As you use your system, you install many programs, with some used on a daily basis and some just occasionally. If you ever need to reinstall software or switch to a new PC, having a list of all the installed software on your Windows system makes things much easier.
There are multiple ways to get a list of all the installed software. Pick the method you are comfortable with and generate the list. As a side note, these methods usually won’t pick up portable software and apps since it’s not technically installed. You’ll need to write these down manually.
Using Command Prompt
The first and easiest way to get a list of all the installed software on your system is by using the Command Prompt. To do that, press Win + R, type
cmd, then press the Enter button.
The above action will open the Command Prompt window. Here, copy and paste the below command and press the Enter button. Don’t forget to change the file path nest to “/output” to suit your needs.
wmic /output:C:\InstalledSoftwareList.txt product get name,version
As soon as you press the Enter button, Windows scans your system and saves the list in the form of a text file. You can find the text file in the location you entered above. If you get an error, try running Command Prompt as an administrator. Go to Start, search for “cmd,” and select “Run as administrator” under Command Prompt.
Alternatively, you can use the following command to generate a CSV file of all your installed software:
wmic product get name,version /format:csv > C:\Computername%.csv
It’ll include your PC name as well. This works well if you’re keeping track of software installed on multiple PCs.
If you’ve made a habit of using PowerShell, then you can also use it to get the list of all the installed software. To do that, press Win + R, type
powershell, then press the Enter button, or use Win + X and select “Windows PowerShell (Admin).”
Now, enter the below command and press the Enter button. Don’t forget to change the file path as required.
Get-WmiObject -Class Win32_Product | Select-Object -Property Name > C:\InstalledSoftwareList.txt
As you can see from the above command, we are still using WMI (Windows Management Instrumentation) to get the list of all software installed on a Windows system. If you didn’t see all of the installed software on your system, then try the below command. Again, customize the file path as needed.
Get-ItemProperty HKLM:\Software\Wow6432Node\Microsoft\Windows\CurrentVersion\Uninstall\* | Select-Object DisplayName, DisplayVersion, Publisher, InstallDate | Format-Table –AutoSize > C:\InstalledSoftwareList.txt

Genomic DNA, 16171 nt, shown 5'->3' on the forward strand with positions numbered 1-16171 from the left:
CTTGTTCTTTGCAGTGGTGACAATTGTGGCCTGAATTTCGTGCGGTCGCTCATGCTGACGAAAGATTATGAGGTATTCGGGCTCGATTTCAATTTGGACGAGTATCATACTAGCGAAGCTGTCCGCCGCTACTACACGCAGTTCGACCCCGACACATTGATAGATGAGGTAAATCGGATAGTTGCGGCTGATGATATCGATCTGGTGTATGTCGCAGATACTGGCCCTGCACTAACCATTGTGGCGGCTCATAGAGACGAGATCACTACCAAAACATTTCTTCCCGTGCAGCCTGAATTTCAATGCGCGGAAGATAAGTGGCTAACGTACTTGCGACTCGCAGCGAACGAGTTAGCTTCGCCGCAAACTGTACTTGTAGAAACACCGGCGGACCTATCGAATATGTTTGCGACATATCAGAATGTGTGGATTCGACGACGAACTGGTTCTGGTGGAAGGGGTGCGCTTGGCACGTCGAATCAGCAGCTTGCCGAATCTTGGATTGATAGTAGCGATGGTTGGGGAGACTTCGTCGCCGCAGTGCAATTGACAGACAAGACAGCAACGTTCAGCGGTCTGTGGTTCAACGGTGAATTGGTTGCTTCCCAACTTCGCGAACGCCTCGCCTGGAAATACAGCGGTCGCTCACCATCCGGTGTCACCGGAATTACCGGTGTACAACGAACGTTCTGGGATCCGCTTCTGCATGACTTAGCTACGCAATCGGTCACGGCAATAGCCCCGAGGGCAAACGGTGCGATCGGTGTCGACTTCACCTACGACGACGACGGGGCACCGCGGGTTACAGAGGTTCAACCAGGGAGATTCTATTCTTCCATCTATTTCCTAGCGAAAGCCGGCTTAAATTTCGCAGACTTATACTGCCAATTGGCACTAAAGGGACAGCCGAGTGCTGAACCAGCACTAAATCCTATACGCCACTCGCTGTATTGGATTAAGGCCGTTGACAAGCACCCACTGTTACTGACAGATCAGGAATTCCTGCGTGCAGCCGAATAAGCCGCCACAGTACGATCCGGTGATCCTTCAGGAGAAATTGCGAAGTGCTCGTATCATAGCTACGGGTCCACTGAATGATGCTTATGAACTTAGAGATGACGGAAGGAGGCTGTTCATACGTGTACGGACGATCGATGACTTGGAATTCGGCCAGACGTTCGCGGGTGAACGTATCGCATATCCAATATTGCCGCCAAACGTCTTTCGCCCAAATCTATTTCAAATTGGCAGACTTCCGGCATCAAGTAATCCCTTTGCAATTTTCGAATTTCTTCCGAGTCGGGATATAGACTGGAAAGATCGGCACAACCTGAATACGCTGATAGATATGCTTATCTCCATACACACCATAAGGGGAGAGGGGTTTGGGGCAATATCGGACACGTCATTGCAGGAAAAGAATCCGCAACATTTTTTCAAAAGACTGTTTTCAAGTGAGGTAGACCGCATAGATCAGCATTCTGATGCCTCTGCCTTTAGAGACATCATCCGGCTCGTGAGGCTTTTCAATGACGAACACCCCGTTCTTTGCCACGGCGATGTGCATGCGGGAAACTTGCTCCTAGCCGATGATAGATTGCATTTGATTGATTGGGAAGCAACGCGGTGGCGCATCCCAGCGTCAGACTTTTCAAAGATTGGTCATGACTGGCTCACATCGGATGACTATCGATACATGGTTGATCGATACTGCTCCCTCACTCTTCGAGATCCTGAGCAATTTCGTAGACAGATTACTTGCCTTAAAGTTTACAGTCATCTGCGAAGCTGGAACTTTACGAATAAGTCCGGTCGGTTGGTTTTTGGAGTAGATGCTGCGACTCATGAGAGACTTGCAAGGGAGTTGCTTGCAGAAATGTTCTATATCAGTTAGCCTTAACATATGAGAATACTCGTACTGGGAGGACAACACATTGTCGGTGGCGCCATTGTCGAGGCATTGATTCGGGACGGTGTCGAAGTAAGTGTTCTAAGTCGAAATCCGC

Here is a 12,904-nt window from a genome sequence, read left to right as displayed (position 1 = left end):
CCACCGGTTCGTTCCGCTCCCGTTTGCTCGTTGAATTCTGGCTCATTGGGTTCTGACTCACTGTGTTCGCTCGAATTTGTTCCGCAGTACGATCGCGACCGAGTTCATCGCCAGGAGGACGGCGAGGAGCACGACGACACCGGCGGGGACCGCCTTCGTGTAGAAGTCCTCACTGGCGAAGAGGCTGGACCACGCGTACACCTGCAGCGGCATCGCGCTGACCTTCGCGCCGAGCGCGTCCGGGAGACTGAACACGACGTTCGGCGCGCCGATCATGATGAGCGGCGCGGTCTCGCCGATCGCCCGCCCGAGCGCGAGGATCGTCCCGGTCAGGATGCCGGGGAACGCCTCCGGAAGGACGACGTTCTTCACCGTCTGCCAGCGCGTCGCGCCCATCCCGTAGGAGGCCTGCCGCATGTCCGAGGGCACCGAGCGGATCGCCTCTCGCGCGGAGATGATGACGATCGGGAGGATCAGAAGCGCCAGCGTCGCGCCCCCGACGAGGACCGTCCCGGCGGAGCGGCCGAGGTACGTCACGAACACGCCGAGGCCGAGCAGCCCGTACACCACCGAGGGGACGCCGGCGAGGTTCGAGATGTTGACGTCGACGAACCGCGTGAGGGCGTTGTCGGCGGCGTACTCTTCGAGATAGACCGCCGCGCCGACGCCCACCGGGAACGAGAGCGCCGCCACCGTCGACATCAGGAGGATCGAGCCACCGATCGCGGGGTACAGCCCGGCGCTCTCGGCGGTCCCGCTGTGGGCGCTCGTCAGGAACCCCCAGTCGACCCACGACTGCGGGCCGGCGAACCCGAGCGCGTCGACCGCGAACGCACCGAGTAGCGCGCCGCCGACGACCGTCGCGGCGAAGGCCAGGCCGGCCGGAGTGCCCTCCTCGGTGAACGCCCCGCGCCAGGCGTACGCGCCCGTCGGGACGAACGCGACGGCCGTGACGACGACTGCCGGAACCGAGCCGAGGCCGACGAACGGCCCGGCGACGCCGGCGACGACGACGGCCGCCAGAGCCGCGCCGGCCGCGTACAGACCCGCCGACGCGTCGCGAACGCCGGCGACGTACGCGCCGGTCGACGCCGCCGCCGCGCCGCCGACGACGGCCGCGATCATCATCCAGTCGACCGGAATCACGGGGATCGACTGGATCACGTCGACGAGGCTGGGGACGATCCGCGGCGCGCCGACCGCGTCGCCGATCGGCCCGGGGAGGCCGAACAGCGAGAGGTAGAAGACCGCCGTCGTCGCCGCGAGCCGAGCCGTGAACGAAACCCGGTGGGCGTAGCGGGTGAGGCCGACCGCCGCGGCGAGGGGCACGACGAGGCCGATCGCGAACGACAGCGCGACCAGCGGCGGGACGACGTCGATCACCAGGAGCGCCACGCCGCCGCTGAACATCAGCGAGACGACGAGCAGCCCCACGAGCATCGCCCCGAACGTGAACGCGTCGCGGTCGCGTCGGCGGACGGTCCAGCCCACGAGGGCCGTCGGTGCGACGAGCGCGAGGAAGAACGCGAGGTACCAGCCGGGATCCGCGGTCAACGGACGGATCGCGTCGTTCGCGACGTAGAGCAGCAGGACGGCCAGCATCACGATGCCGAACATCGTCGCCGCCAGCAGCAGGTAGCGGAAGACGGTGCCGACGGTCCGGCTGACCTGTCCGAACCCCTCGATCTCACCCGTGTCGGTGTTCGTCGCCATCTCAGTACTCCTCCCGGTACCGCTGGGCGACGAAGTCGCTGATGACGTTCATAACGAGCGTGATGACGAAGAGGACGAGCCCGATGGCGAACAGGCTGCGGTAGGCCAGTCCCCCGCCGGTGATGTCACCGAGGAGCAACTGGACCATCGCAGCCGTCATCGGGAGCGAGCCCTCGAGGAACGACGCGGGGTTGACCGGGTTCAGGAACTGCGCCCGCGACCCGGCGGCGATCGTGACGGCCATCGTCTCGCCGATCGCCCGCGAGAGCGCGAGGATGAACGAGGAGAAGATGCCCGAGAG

If you don’t like to use the Command Prompt or PowerShell, then you can use the popular system cleaning utility CCleaner to get the list of all the installed software on your Windows system. To start, install CCleaner, if you haven’t already, and open it from the Start menu.
Once CCleaner is open, navigate to the “Uninstall” tab from the “Tools” menu appearing on the left pane.
This window will show you all the installed software on your system. To get a list, simply click on the “Save to text file” button appearing in the bottom-right corner.
The above action will open the Save As window. Simply select the destination and name of the file and click the “Save” button.
You will have your list in an instant at the selected destination.
You can also get the installed software list using the GeekUninstaller, a free and portable Windows uninstaller. To start, download the GeekUninstaller, extract it and execute the application.
Being a portable application, you don’t have to install it. Once the application is open, select all the programs in the window, then select the option “Save as HTML.”
You will be asked to select a destination. Select a location to save the file and click on the “Save” button to complete the procedure.
If you also need license keys to go along with your list of software, try one of these solutions. Some only list software with license keys, while others list everything installed.
Our latest tutorials delivered straight to your inbox